Once upon a time there was a woman who worked for a British university in student support. Let’s call her Kate. However, this isn’t once upon an olden time, when dragons were slayed and princesses were endangered (and then rescued if they were pretty and good). It is once upon 2014.
The challenges Kate faces are both as old as the institutions we’ve created and as new as the next big thing in social media. Her role has evolved so that she divides her week equally between being a traditional support officer for students and developing the university’s online support offering too. Her office has become open-plan. She works from home sometimes. She has a new boss (let’s call her Carol) who is restructuring the department. She is studying part time for an MA. She has a significant disability which is not obvious so she repeatedly has to tell people about it (she is losing her sight). She has suffered a range of life events outside of work in recent years which have been difficult, and present some ongoing emotional circumstances to cope with. And, happily, she is currently also organising the purchase of her first house.
In short, like most people, she has a full and complex life. She loves her job but feels there is never enough time to complete projects to her satisfaction (or to do all the possible projects). She is excited by the potential to use new technologies in creative ways, but is aware that this could take up all of her time and energy. She feels as if she has very limited thinking time, and often has a sense of winging things (usually successfully). Her days sometimes feel fragmented and frustrating as she switches from one activity to another and it can be difficult to demonstrate – to herself or her colleagues – quite what she has achieved. On the whole she enjoys working with the people in her team but inevitably there are some stressful sides to office politics and dynamics from time to time.
As the weeks flash past, she feels as if she could be more effective. Perhaps it is possible to feel less overwhelmed and more strategic. No one has criticised her and there has not been a crisis. She could take the view that it isn’t broke so there’s nothing to fix. The job’s ok, in fact quite good most of the time. It pays the bills and she works with some nice people. Her student clients value her. What more can any of us ask for?
This is when I met her. She had asked Carol for some support which was readily given. Carol has experience of coaching and thought it might be helpful. A meeting was set up for the three of us. We discussed what each of us expected and hoped for from the coaching. We agreed the logistics of meetings and communication following coaching sessions between Kate and Carol. Coaching commenced.
What does that actually mean in practice? In this case, it meant the first two hour session was face to face (at the university). The subsequent four sessions were fortnightly, one hour long and carried out over Skype, both of us comfortably in our home offices. I don’t know about Kate, but I had my slippers on. It doesn’t matter.
What does matter is setting aside the dedicated, uninterrupted time to concentrate. For Kate to think, reflect and articulate what’s happening for her, and for me to listen, summarise, feedback and clarify. I have no vested interest in the situation. I only know what Kate chooses to tell me. I am not there to dispute her interpretation, or to get my agenda across as I might be if I were a colleague or manager. I am not there to sympathise or help or suggest ways forward or to tell her about my similar experiences or even to compete, which I might be if I were her friend or mother or sister.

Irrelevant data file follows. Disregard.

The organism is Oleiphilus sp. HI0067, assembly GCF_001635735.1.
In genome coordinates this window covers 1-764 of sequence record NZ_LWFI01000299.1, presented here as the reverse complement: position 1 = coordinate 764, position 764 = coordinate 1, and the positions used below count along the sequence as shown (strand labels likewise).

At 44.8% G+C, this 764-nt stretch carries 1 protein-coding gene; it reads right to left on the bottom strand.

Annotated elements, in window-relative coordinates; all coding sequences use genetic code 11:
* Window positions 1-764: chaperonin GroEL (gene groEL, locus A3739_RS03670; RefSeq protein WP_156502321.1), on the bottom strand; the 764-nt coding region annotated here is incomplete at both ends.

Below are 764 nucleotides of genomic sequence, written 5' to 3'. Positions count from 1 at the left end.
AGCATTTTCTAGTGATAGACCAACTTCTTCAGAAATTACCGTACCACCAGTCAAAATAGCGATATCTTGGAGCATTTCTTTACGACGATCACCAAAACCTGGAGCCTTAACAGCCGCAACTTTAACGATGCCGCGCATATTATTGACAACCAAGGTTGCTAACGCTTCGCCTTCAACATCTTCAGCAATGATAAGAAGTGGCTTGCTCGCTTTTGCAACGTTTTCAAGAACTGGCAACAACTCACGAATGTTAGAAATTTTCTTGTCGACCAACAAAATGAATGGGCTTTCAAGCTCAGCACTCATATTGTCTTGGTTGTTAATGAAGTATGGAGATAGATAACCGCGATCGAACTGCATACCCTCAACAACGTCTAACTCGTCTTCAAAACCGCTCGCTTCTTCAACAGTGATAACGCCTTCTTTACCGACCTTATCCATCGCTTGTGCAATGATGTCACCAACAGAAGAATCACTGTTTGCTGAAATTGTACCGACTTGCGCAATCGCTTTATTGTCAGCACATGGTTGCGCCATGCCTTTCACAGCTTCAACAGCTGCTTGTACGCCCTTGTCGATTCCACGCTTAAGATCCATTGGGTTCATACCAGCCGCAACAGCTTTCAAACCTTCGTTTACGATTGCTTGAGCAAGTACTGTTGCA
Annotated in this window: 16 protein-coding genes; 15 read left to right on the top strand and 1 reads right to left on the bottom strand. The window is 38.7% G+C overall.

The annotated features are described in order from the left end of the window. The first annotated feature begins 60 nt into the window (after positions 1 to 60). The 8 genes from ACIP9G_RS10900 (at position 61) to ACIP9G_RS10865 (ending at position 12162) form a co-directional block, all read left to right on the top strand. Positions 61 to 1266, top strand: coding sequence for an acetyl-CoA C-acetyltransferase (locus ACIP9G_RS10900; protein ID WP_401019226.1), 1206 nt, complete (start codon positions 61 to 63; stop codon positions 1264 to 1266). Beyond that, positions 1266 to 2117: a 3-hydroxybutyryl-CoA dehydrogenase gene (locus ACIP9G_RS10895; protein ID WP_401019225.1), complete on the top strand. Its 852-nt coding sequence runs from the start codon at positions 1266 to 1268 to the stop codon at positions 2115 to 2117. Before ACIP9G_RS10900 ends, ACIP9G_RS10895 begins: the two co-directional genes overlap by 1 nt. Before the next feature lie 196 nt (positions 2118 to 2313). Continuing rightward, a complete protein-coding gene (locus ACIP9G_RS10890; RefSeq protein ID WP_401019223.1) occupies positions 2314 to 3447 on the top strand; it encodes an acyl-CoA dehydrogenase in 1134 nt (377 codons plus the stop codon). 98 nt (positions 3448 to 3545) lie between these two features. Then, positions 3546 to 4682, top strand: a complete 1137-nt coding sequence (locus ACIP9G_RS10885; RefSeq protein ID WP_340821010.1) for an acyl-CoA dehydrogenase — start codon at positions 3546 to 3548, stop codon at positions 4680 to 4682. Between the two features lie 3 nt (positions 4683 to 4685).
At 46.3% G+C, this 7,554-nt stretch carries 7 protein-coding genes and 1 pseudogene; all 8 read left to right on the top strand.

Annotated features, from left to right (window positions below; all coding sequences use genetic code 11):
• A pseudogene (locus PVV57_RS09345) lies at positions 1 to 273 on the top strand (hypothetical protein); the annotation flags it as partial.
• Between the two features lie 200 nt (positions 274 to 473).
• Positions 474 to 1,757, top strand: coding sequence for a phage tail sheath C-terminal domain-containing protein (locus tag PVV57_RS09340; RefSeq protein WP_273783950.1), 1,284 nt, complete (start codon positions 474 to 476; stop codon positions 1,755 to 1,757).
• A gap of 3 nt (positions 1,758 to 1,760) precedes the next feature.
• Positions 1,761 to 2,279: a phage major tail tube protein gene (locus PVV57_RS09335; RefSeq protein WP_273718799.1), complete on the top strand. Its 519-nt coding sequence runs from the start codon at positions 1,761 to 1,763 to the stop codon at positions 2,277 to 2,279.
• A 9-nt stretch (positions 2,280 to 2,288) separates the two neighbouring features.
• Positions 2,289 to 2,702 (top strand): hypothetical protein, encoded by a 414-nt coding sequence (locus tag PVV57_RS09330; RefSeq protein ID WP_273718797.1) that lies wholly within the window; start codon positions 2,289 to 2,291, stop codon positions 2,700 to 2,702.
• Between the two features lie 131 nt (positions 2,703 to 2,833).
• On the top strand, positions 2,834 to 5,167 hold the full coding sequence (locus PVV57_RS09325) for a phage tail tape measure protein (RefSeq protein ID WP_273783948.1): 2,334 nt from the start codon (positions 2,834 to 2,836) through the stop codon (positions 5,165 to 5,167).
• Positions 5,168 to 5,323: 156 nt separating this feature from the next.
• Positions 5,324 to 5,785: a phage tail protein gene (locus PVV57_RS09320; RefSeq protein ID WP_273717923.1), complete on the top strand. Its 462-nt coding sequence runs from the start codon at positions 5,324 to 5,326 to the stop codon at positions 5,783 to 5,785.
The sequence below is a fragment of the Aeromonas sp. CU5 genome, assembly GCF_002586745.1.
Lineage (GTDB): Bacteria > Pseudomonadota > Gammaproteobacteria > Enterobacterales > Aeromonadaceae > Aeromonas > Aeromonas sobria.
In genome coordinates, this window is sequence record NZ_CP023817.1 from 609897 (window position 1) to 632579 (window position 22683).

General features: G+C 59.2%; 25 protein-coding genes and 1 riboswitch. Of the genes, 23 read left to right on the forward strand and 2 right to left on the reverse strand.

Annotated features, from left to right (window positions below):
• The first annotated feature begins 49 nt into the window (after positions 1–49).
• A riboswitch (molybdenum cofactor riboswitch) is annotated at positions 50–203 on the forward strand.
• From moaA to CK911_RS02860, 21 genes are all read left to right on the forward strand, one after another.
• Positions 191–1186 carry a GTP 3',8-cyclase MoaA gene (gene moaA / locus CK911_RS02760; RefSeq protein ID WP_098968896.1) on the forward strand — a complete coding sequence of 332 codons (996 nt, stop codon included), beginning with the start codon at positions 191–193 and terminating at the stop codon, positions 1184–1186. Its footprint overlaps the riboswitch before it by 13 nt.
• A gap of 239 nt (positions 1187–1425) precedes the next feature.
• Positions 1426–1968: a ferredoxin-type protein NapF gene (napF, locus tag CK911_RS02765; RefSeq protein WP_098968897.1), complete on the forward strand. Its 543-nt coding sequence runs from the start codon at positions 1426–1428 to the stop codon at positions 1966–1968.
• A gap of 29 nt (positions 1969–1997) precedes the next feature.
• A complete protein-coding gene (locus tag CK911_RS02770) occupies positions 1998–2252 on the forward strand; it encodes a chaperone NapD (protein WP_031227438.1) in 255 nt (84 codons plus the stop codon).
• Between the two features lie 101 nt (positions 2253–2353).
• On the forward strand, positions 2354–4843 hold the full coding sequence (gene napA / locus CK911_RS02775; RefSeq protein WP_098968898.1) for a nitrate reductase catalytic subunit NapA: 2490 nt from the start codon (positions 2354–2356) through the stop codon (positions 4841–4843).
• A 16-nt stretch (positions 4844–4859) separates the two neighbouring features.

I am, as far as anyone can be, neutral and independent. That said, as soon as the coaching starts, I start to hear a breadth and depth of experience that I inevitably respond to on an emotional level. I believe this sense of connection is a vital ingredient to any coaching relationship. It may take different forms depending on the people involved, but there is something in the relationship between coach and coachee that is a powerful force for change. It’s not simply about technique. I can honestly say I have never yet had a coaching client that I don’t like – even though I may not agree with or like all of their actions or behaviour. Getting beneath the first impressions to find the honest story beneath has always for me engendered a real sense of respect and liking that perhaps we wouldn’t expect at the outset. I often come away from coaching sessions with a sense of awe. People’s stories. They never cease to be fascinating and moving – whatever they consist of.
And so, yes, I like Kate. I am rooting for her. I find her story interesting and each time we connect I hear a little more, a different angle, a new layer. Sometimes these are insights or reflections that she hasn’t considered before, or at least not in so many words. I am there in the reflection, the time where she makes sense of her experience. I am not there when she’s having those experiences.
Whilst I do care what happens for her, it is not my role to get involved. I do not take responsibility for her. I do not chase clients who don’t show up for appointments (other than brief reminders). Coaching is not the same as befriending, or mothering, or managing.
The power of coaching, as I witness it in my clients, as well as my own experience when I am being coached, is in those instances of “I’ve never thought of it quite like that before”. These moments can’t be forced or hurried. The most we can do is to set up the environment to make this more likely. For me as coach, this means setting up the coaching agreement to be safe and clear. It means being as present as possible in the moment and to get out of the way of the client’s thinking as much as possible. I find I draw on deliberate mindfulness practice, and aim to listen far more than I speak. I can’t pretend I always manage all of this. But I try.
Over the weeks, Kate talked about her challenges, at work and in her personal life. She brought specific events and issues to explore in particular sessions. She captured her insights and thoughts and talked about them with Carol, on a weekly basis. I wasn’t party to those conversations. This was Kate taking complete charge of her learning and thinking. She had made time for herself to do this through coaching. It’s so much more powerful than close monitoring or direction by me, Carol or anyone else.